Public Consultation with Toronto Condo Occupants May 30, June 3 – 5, 2013

City of Toronto's image: Living in Condominiums
City of Toronto’s image: Living in Condominiums

The purposes of the public consultation with condominium occupants are:

  • To identify possible changes to City policies as they relate to condo living in Toronto, Ontario, Canada, such as:
    • Access to parks and dog parks
    • Open Space
    • Recreational and community amenities
    • Parking and visitor parking
    • Infrastructure
    • Childcare options in the neighborhood
  • To engage condominium residents, condominium boards, businesses located in condominium buildings, property managers as well as other members of the public

The first round of meetings identified issues that condo residents are experiencing:

This second round of public consultation will be about testing ideas to address the issues.

Toronto is hosting four meetings wherein you can learn more about this study and share your thoughts in the following ways:

  • An overview presentation from the project team to share draft ideas to respond to issues raised during Phase One of the consultation (conducted in February/March 2013)
  • Facilitated discussion to seek feedback on the draft ideas (e.g. which draft ideas will work well, which may need refinements, any gaps, etc.) as well as to seek input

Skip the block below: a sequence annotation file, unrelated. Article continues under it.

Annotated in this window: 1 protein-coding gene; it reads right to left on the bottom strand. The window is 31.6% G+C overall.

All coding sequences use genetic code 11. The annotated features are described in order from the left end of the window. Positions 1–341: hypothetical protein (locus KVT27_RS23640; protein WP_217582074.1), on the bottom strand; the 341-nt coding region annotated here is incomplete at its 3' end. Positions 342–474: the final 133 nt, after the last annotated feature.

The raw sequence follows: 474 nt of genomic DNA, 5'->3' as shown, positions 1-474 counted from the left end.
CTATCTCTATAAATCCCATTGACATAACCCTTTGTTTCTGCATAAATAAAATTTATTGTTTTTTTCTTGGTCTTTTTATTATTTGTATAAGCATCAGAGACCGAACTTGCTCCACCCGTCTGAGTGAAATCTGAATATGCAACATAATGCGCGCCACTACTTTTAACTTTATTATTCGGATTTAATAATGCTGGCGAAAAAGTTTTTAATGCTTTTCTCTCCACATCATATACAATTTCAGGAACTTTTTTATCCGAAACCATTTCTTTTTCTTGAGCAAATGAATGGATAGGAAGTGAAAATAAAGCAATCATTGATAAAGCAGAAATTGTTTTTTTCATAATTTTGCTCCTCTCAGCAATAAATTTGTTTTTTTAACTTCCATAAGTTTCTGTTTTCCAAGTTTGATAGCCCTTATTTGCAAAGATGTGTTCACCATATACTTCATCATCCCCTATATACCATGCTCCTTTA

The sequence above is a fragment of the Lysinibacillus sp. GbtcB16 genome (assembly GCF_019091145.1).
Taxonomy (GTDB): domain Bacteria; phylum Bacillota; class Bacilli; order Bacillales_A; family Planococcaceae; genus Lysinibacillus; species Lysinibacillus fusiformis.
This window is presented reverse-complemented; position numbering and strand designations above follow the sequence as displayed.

• Toronto will also be launching a second survey in June 2013

You are invited to attend one of the following meetings – all meetings are from 7 to 9 p.m.:

North York – Thursday, May 30, 2013
Earl Haig Secondary School
100 Princess Ave
(At Yonge and Sheppard – Kenneth Ave and Hillcrest Ave)

Scarborough – Monday, June 3, 2013
Scarborough Civic Centre
150 Borough Dr
(At Ellesmere and McCowan)

Etobicoke – Tuesday, June 4, 2013
All Saints Kingsway Anglican Church
2850 Bloor St. W
(At Prince Edward Dr and Bloor St. W)

Central (Downtown) – Wednesday, June 5, 2013
Metro Hall: Room 308/309
55 John St

(At King St W. and John St)

Please click here for more info about the City of Toronto – Condominium Consultation.

Did You Know?

  • According to a City of Toronto Walking Habits Survey (2012), a majority of people in Toronto consider their neighbourhoods very walkable and they are satisfied with pedestrian services provided by the City of Toronto
    • Residents in the central core of the city were the most likely (97 per cent) to say their neighbourhood was either very walkable or somewhat walkable

    • On the matter of the municipal services that have the greatest impact on walkability, Torontonians said that the following issues were most important:

      • winter sidewalk snow removal (86 per cent)

      • lighting on pedestrian walkways/paths (78 per cent)

      • general sidewalk maintenance/repairs (78 per cent)

  • Mayor Rob Ford said Toronto’s skyline is currently undergoing an unprecedented and historic change. Toronto has never seen the kind of upward expansion that we are now experiencing. We are becoming a skyscraper city.
    • City Council recently updated City of Toronto Tall Building Design Guidelines to establish a unified set of performance measures for the evaluation of tall building development applications city-wide